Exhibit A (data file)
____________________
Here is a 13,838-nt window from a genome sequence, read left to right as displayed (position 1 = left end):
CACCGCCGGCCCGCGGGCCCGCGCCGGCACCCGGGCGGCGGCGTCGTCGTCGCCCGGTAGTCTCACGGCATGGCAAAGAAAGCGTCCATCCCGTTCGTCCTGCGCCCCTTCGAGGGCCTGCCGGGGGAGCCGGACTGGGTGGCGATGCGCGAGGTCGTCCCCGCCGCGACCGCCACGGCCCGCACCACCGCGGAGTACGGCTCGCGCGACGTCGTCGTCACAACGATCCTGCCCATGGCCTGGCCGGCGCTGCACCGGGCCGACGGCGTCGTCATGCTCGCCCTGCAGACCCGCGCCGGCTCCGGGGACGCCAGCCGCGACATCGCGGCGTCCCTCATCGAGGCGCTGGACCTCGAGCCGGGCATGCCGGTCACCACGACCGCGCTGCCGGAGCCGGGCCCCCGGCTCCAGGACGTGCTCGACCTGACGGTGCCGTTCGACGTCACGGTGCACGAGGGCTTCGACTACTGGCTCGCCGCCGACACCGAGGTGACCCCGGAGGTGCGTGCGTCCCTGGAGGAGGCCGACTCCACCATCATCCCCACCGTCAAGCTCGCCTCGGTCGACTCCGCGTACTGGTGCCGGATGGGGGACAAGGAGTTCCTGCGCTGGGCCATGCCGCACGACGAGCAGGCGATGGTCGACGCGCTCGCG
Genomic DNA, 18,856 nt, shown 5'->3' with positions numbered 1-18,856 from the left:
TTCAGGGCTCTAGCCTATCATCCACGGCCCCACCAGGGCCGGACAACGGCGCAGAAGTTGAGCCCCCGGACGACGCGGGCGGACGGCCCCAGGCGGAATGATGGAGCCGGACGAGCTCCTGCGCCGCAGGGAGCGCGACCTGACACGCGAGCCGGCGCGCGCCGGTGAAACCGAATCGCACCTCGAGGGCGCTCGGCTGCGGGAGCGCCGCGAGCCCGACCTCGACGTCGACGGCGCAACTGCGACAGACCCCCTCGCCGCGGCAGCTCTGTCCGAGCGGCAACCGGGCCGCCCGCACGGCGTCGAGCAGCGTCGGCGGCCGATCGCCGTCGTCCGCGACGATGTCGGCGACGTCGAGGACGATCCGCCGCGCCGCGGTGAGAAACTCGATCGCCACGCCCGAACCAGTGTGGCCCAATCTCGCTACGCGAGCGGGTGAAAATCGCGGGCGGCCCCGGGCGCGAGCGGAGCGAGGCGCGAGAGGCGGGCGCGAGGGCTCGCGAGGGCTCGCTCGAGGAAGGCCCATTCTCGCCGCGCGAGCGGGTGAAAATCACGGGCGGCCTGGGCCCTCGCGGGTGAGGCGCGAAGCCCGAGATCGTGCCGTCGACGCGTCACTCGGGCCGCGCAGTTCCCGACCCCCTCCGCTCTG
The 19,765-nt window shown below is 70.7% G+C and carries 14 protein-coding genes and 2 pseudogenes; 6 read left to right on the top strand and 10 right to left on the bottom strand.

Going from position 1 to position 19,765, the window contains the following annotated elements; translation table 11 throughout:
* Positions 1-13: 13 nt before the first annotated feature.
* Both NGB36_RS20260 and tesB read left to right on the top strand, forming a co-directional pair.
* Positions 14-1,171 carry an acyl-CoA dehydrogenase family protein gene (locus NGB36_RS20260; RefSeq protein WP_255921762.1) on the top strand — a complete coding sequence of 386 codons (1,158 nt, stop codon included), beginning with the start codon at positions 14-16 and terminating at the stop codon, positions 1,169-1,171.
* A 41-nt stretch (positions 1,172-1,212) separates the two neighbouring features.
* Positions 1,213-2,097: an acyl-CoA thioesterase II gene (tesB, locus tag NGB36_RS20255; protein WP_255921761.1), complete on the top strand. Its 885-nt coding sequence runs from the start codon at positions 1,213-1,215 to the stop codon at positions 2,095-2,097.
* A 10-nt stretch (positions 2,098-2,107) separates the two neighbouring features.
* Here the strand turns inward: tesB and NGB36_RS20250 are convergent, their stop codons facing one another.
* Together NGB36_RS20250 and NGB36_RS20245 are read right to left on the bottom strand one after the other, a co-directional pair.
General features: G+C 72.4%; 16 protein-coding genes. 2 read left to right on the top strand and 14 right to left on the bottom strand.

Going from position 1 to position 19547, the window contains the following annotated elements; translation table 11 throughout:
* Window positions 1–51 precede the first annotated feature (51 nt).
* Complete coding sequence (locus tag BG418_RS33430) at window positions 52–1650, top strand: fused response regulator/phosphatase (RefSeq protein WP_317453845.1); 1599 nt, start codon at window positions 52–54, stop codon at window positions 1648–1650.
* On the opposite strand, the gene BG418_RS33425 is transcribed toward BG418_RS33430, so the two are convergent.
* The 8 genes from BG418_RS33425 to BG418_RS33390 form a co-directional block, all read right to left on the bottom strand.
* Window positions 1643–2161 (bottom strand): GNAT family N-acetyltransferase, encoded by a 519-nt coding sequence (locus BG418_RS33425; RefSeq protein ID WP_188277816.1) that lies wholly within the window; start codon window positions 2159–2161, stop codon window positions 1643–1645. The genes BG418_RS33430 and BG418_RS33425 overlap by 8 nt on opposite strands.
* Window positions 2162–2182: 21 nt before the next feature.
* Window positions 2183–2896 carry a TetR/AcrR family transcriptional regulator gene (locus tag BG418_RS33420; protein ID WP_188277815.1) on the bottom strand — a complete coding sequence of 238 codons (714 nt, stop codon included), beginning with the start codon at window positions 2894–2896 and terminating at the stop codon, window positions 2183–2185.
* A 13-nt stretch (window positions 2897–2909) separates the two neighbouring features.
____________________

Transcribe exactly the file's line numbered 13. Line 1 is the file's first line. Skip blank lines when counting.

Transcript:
* Here the strand turns inward: tesB and NGB36_RS20250 are convergent, their stop codons facing one another.